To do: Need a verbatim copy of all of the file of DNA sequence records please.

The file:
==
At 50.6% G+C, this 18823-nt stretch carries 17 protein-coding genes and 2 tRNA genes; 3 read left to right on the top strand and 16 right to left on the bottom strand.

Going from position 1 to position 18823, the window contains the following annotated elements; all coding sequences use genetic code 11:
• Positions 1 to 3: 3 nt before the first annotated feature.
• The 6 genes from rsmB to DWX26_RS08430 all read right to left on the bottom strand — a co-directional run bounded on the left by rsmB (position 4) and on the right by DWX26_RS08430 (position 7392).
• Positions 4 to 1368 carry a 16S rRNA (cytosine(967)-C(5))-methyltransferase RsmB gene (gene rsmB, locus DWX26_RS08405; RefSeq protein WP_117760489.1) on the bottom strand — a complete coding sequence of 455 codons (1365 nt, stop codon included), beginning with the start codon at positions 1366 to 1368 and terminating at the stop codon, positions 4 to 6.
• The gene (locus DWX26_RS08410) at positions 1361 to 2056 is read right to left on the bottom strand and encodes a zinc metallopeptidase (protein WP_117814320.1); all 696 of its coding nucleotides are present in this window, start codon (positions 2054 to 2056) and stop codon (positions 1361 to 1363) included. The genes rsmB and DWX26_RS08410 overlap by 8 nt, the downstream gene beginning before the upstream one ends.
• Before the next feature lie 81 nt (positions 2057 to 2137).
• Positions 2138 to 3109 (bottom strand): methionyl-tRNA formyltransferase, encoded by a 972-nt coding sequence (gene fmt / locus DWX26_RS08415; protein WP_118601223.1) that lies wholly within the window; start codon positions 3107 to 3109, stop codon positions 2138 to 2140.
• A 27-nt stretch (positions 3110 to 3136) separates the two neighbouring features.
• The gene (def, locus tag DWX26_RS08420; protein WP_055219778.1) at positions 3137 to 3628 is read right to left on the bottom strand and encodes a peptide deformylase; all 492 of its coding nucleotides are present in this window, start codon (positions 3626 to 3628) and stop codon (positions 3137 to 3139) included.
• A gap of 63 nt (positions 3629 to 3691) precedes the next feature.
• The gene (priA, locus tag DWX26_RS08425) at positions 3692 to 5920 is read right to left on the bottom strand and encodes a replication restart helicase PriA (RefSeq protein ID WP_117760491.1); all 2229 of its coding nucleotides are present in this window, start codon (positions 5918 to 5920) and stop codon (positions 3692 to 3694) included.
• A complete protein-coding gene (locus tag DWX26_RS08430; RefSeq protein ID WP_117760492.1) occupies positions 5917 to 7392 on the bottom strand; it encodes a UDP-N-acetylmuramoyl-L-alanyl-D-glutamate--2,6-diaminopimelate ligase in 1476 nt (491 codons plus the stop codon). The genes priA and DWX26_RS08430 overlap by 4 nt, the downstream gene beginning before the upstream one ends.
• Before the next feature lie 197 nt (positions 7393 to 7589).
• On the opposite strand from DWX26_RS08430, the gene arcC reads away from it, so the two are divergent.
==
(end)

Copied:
At 50.6% G+C, this 18823-nt stretch carries 17 protein-coding genes and 2 tRNA genes; 3 read left to right on the top strand and 16 right to left on the bottom strand.

Going from position 1 to position 18823, the window contains the following annotated elements; all coding sequences use genetic code 11:
• Positions 1 to 3: 3 nt before the first annotated feature.
• The 6 genes from rsmB to DWX26_RS08430 all read right to left on the bottom strand — a co-directional run bounded on the left by rsmB (position 4) and on the right by DWX26_RS08430 (position 7392).
• Positions 4 to 1368 carry a 16S rRNA (cytosine(967)-C(5))-methyltransferase RsmB gene (gene rsmB, locus DWX26_RS08405; RefSeq protein WP_117760489.1) on the bottom strand — a complete coding sequence of 455 codons (1365 nt, stop codon included), beginning with the start codon at positions 1366 to 1368 and terminating at the stop codon, positions 4 to 6.
• The gene (locus DWX26_RS08410) at positions 1361 to 2056 is read right to left on the bottom strand and encodes a zinc metallopeptidase (protein WP_117814320.1); all 696 of its coding nucleotides are present in this window, start codon (positions 2054 to 2056) and stop codon (positions 1361 to 1363) included. The genes rsmB and DWX26_RS08410 overlap by 8 nt, the downstream gene beginning before the upstream one ends.
• Before the next feature lie 81 nt (positions 2057 to 2137).
• Positions 2138 to 3109 (bottom strand): methionyl-tRNA formyltransferase, encoded by a 972-nt coding sequence (gene fmt / locus DWX26_RS08415; protein WP_118601223.1) that lies wholly within the window; start codon positions 3107 to 3109, stop codon positions 2138 to 2140.
• A 27-nt stretch (positions 3110 to 3136) separates the two neighbouring features.
• The gene (def, locus tag DWX26_RS08420; protein WP_055219778.1) at positions 3137 to 3628 is read right to left on the bottom strand and encodes a peptide deformylase; all 492 of its coding nucleotides are present in this window, start codon (positions 3626 to 3628) and stop codon (positions 3137 to 3139) included.
• A gap of 63 nt (positions 3629 to 3691) precedes the next feature.
• The gene (priA, locus tag DWX26_RS08425) at positions 3692 to 5920 is read right to left on the bottom strand and encodes a replication restart helicase PriA (RefSeq protein ID WP_117760491.1); all 2229 of its coding nucleotides are present in this window, start codon (positions 5918 to 5920) and stop codon (positions 3692 to 3694) included.
• A complete protein-coding gene (locus tag DWX26_RS08430; RefSeq protein ID WP_117760492.1) occupies positions 5917 to 7392 on the bottom strand; it encodes a UDP-N-acetylmuramoyl-L-alanyl-D-glutamate--2,6-diaminopimelate ligase in 1476 nt (491 codons plus the stop codon). The genes priA and DWX26_RS08430 overlap by 4 nt, the downstream gene beginning before the upstream one ends.
• Before the next feature lie 197 nt (positions 7393 to 7589).
• On the opposite strand from DWX26_RS08430, the gene arcC reads away from it, so the two are divergent.